Consistently Infrequent

January 6, 2012

R: Web Scraping R-bloggers Facebook Page

Filed under: R — Tags: , — Tony Breyal @ 8:50 pm


Introduction is a blog aggregator maintained by Tal Galili. It is a great website for both learning about R and keeping up-to-date with the latest developments (because someone will probably, and very kindly, post about the status of some R related feature). There is also an R-bloggers facebook page where a number of articles from R-bloggers are linked into its feed. These can then be liked, commented upon and shared by other facebook users. I was curious if anyone had commented on any of my R posts which had been linked into this facebook feed but it is a very tedious process to have to manually and continually click the ‘load more’ button to load more posts into the facebook wall page and scan for one of my posts.


Automatically scrape the content off of the R-bloggers facebook wall page via XPath and structure it into a dataframe in order to see if anyone has made any comments on one of my posts, or liked it or shared it.

Initial Thoughts

I have posted previously about using the Facebook Explorer API to get data from facebook. However there is a issue whereby a set of random posts may not be returned by the API. Given that I’m specifically interested in a small subset of posts, this issue makes it unsuitable for me to use the API as there is a chance I might miss something interesting. (My feeling is this has something to do with privacy issues but I’m not sure because then surely I wouldn’t be able to see a private post at all whether it’s through the facebook wall or Graph API, unless the API is more strict about privacy).

I could try logging directly into Facebook using RCurl and doing things like setting cookies but that would require me having to first learn HOW to set cookies in RCurl (and feeling motivated enough to spend the extra time required to do it). Seeing as I really want to spend the majority of my spare programming time learning python, I’m going to give this one a miss for now.

Therefore I want to do this scraping of data using the skills I already have (which is a rather basic understanding of XPath via the XML package). I was tempted to learn about setting cookies with RCurl but it’s Friday and that means I just want the weekend to start already…


Links to blog posts on the Facebook wall often do not give information about the original author of the blog. This is rather annoying because it means that some web-crawling is necessary to find out who wrote the post instead of that information being readily available in the first instance. I’m going to limit my code to only crawling for extra information from links because it is very easy to scrape data off that website via XPath (and saves me writing lots of code to try and work with other types of websites).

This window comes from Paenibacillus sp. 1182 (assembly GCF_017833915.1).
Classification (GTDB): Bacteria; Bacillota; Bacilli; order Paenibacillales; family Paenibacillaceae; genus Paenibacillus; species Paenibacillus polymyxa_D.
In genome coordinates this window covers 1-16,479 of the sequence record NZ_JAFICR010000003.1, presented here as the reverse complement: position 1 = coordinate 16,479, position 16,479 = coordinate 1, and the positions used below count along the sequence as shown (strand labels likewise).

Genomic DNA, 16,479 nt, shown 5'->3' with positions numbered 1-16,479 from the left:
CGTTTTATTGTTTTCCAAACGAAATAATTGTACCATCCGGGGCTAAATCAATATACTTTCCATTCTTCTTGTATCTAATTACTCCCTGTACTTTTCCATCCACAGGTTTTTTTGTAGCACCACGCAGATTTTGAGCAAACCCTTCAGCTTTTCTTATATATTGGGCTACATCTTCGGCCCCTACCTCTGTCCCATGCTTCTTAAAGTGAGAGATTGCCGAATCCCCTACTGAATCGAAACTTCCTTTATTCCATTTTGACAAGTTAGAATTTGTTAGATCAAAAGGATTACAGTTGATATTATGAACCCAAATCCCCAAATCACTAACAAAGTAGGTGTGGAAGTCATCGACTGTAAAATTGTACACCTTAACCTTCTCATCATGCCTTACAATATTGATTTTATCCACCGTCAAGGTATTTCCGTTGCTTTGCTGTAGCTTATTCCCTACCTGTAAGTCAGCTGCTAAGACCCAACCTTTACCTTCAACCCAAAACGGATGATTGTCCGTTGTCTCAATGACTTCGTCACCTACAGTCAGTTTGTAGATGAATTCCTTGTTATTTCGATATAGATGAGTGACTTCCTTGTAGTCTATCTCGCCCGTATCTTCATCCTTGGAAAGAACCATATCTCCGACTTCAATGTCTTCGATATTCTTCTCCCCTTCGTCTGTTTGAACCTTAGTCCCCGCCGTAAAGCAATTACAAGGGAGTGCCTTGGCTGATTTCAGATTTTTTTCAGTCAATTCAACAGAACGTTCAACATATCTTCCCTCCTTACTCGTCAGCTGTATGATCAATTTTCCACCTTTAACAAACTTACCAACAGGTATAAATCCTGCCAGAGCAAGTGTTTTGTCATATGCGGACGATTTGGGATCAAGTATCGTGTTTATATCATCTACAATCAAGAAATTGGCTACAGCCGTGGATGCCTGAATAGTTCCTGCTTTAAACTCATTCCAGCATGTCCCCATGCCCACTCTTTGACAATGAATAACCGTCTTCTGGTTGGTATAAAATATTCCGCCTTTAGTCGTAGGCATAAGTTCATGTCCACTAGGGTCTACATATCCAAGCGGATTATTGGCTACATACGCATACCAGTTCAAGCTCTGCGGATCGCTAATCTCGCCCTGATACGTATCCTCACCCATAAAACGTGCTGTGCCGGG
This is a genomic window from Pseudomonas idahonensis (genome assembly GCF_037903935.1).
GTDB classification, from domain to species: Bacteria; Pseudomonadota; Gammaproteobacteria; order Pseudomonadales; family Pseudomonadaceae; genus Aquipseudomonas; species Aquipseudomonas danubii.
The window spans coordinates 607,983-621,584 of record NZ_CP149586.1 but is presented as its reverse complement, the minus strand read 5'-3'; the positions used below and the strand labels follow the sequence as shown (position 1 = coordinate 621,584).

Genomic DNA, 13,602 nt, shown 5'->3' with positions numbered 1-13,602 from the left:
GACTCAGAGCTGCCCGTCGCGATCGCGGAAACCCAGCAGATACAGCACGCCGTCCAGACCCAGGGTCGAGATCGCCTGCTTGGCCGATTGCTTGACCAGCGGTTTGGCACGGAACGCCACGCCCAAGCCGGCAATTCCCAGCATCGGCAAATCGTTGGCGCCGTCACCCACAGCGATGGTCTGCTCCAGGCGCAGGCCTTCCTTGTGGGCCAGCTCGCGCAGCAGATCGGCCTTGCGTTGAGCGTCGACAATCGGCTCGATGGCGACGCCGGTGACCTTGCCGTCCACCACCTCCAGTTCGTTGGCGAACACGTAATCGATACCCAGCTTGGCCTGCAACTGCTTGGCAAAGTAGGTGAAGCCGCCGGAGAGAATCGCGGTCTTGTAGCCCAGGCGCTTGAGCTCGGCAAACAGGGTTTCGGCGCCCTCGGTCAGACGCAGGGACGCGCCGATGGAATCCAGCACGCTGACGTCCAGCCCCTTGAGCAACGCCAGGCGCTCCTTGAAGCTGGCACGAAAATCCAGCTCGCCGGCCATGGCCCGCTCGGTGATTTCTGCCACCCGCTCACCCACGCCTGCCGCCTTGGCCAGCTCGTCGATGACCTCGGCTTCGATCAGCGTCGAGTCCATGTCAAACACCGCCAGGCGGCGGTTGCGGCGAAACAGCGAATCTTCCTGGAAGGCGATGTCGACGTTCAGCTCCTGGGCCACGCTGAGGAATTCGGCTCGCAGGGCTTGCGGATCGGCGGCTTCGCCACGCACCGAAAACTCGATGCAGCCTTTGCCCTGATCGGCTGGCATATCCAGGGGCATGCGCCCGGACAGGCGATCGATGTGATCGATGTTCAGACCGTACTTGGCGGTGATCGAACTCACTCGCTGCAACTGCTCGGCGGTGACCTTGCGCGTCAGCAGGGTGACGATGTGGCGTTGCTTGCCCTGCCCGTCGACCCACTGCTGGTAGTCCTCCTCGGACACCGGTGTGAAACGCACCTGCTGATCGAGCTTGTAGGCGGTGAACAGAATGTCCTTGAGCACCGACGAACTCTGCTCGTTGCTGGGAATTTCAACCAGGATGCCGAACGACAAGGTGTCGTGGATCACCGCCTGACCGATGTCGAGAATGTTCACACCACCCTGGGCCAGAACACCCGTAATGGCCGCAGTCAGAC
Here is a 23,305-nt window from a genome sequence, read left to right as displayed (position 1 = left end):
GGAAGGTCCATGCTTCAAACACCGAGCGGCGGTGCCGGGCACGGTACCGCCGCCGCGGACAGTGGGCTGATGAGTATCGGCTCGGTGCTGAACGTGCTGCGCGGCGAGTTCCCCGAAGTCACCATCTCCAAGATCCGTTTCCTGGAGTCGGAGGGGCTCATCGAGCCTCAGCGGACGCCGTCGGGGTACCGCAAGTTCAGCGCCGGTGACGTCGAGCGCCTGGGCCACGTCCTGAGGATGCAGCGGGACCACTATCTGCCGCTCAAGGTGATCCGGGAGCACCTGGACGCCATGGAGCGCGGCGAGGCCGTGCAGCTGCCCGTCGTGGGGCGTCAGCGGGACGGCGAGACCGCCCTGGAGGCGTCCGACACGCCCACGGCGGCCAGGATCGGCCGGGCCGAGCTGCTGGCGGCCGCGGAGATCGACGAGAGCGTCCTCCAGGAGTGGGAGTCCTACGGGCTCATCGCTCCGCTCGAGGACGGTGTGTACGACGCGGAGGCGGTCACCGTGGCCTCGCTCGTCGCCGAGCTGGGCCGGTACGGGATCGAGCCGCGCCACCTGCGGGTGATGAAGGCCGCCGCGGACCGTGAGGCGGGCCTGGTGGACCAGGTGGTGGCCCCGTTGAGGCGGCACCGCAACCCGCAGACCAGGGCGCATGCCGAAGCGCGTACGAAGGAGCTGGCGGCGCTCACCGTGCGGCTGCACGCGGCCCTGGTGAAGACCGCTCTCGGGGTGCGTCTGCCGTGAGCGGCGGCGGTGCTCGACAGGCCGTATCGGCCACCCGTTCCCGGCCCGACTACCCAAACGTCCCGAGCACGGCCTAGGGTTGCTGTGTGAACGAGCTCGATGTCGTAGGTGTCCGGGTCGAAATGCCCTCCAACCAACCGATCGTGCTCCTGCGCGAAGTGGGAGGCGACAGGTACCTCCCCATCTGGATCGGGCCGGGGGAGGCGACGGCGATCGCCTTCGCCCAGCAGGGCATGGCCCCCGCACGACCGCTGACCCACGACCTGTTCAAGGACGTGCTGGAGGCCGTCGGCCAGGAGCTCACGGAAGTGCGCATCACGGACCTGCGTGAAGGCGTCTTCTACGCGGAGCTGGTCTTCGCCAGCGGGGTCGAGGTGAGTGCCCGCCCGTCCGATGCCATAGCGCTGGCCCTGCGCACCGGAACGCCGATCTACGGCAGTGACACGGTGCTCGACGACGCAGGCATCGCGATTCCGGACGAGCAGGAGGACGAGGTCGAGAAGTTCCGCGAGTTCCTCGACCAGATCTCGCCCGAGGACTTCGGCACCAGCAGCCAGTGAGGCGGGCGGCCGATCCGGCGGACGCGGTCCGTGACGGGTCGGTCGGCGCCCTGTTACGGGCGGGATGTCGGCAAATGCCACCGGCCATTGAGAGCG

The R-bloggers facebook page has wall posts going back to January 2010. Prior to September 2011 blog posts pointed to the “notes” page on facebook. This prevents me getting extra data about the blog post because I can’t automatically navigate to those facebook pages. From Septermeber 2011 onwards however the blog posts point to and so these can be scraped for further information rather easily. Luckily I only started posting in November 2011 so this isn’t an issue for me.

Not all wall posts indicate how many comments they have if there are only a few comments. Not sure how to get round this, might have to write “at least 1 comment” for this situation maybe.

Most of the wall posts are made up of links to and various messages by Facebook users. Instead of filtering out, I’m just going to grab AS MUCH INFORMATION off of the wall feed as I can and then filter at the end. I’ll put the unfiltered information into a csv file for anyone that may want it and post it up on github.


The easiest method would be to log into Facebook via the browser, navigate to the R-bloggers Facebook page, use the browser add-on “Better Facebook” to automatically and painlessly load all posts in the R-bloggers feed going back to January 2010 and then save that page to the hard drive using, in google chrome browser terminology, the “Web Page, Complete” option (NOT the “Web Page, HTML Only” option because for some reason that won’t work well with my code).

Once the data is in a html file, use XPath expressions via Duncan Temple Lang’s XML package to extract whatever information I can in the first instance and store into a data.frame.

Once this initial data is in place, I will crawl any posts which link to and extract extra information about the post (e.g. Author, original publication date, post title, etc.). I will merge this data with the already constructed data.frame above.

I will then save this data.frame to a .csv file in case anyone else wishes to analyse it (thus saving them some time). Finally I will subset the data.frame to only posts that link to one of my blog posts and inspect the output.


source_https <- function(url, ...)  {
  # load package

  source_script <- function(u) {
    # read script lines from website using a security certificate
    script <- getURL(u, followlocation = TRUE, cainfo = system.file("CurlSSL", "cacert.pem", package = "RCurl"))

    # parse lines and evaluate in the global environement
    eval(parse(text = script), envir= .GlobalEnv)

  # source each script
  sapply(c(url, ...), source_script)

Following the procedure describe in the Method section above: